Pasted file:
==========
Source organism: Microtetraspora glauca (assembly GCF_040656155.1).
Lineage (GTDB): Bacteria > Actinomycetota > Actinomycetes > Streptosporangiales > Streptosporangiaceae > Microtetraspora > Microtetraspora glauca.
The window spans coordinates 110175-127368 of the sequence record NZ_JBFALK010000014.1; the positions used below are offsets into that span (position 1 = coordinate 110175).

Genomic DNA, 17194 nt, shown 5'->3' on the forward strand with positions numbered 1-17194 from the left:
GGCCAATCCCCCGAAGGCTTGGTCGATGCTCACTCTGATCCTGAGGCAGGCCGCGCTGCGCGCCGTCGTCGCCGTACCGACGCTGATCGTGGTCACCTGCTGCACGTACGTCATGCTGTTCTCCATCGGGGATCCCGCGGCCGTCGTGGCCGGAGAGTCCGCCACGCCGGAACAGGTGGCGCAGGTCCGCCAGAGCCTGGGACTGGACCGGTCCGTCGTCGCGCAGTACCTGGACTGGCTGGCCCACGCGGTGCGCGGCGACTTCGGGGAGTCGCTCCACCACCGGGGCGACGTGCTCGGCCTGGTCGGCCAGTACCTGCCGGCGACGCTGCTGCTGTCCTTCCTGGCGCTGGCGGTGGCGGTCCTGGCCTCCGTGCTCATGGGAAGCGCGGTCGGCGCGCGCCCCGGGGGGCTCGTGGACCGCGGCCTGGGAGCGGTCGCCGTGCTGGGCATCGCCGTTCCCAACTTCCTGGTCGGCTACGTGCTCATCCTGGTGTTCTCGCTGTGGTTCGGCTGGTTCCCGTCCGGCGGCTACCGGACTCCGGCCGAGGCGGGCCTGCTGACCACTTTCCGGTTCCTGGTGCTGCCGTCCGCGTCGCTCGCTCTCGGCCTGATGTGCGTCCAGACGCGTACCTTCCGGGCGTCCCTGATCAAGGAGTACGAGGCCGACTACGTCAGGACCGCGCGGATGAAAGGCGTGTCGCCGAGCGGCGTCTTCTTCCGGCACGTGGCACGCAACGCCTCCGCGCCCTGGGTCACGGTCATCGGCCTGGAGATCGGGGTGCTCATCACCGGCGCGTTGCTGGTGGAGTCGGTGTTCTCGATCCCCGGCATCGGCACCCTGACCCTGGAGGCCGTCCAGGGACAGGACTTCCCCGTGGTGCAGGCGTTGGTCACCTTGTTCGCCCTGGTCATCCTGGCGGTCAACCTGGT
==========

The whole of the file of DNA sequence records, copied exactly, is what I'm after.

Source organism: Microtetraspora glauca (assembly GCF_040656155.1).
Lineage (GTDB): Bacteria > Actinomycetota > Actinomycetes > Streptosporangiales > Streptosporangiaceae > Microtetraspora > Microtetraspora glauca.
The window spans coordinates 110175-127368 of the sequence record NZ_JBFALK010000014.1; the positions used below are offsets into that span (position 1 = coordinate 110175).

Genomic DNA, 17194 nt, shown 5'->3' on the forward strand with positions numbered 1-17194 from the left:
GGCCAATCCCCCGAAGGCTTGGTCGATGCTCACTCTGATCCTGAGGCAGGCCGCGCTGCGCGCCGTCGTCGCCGTACCGACGCTGATCGTGGTCACCTGCTGCACGTACGTCATGCTGTTCTCCATCGGGGATCCCGCGGCCGTCGTGGCCGGAGAGTCCGCCACGCCGGAACAGGTGGCGCAGGTCCGCCAGAGCCTGGGACTGGACCGGTCCGTCGTCGCGCAGTACCTGGACTGGCTGGCCCACGCGGTGCGCGGCGACTTCGGGGAGTCGCTCCACCACCGGGGCGACGTGCTCGGCCTGGTCGGCCAGTACCTGCCGGCGACGCTGCTGCTGTCCTTCCTGGCGCTGGCGGTGGCGGTCCTGGCCTCCGTGCTCATGGGAAGCGCGGTCGGCGCGCGCCCCGGGGGGCTCGTGGACCGCGGCCTGGGAGCGGTCGCCGTGCTGGGCATCGCCGTTCCCAACTTCCTGGTCGGCTACGTGCTCATCCTGGTGTTCTCGCTGTGGTTCGGCTGGTTCCCGTCCGGCGGCTACCGGACTCCGGCCGAGGCGGGCCTGCTGACCACTTTCCGGTTCCTGGTGCTGCCGTCCGCGTCGCTCGCTCTCGGCCTGATGTGCGTCCAGACGCGTACCTTCCGGGCGTCCCTGATCAAGGAGTACGAGGCCGACTACGTCAGGACCGCGCGGATGAAAGGCGTGTCGCCGAGCGGCGTCTTCTTCCGGCACGTGGCACGCAACGCCTCCGCGCCCTGGGTCACGGTCATCGGCCTGGAGATCGGGGTGCTCATCACCGGCGCGTTGCTGGTGGAGTCGGTGTTCTCGATCCCCGGCATCGGCACCCTGACCCTGGAGGCCGTCCAGGGACAGGACTTCCCCGTGGTGCAGGCGTTGGTCACCTTGTTCGCCCTGGTCATCCTGGCGGTCAACCTGGT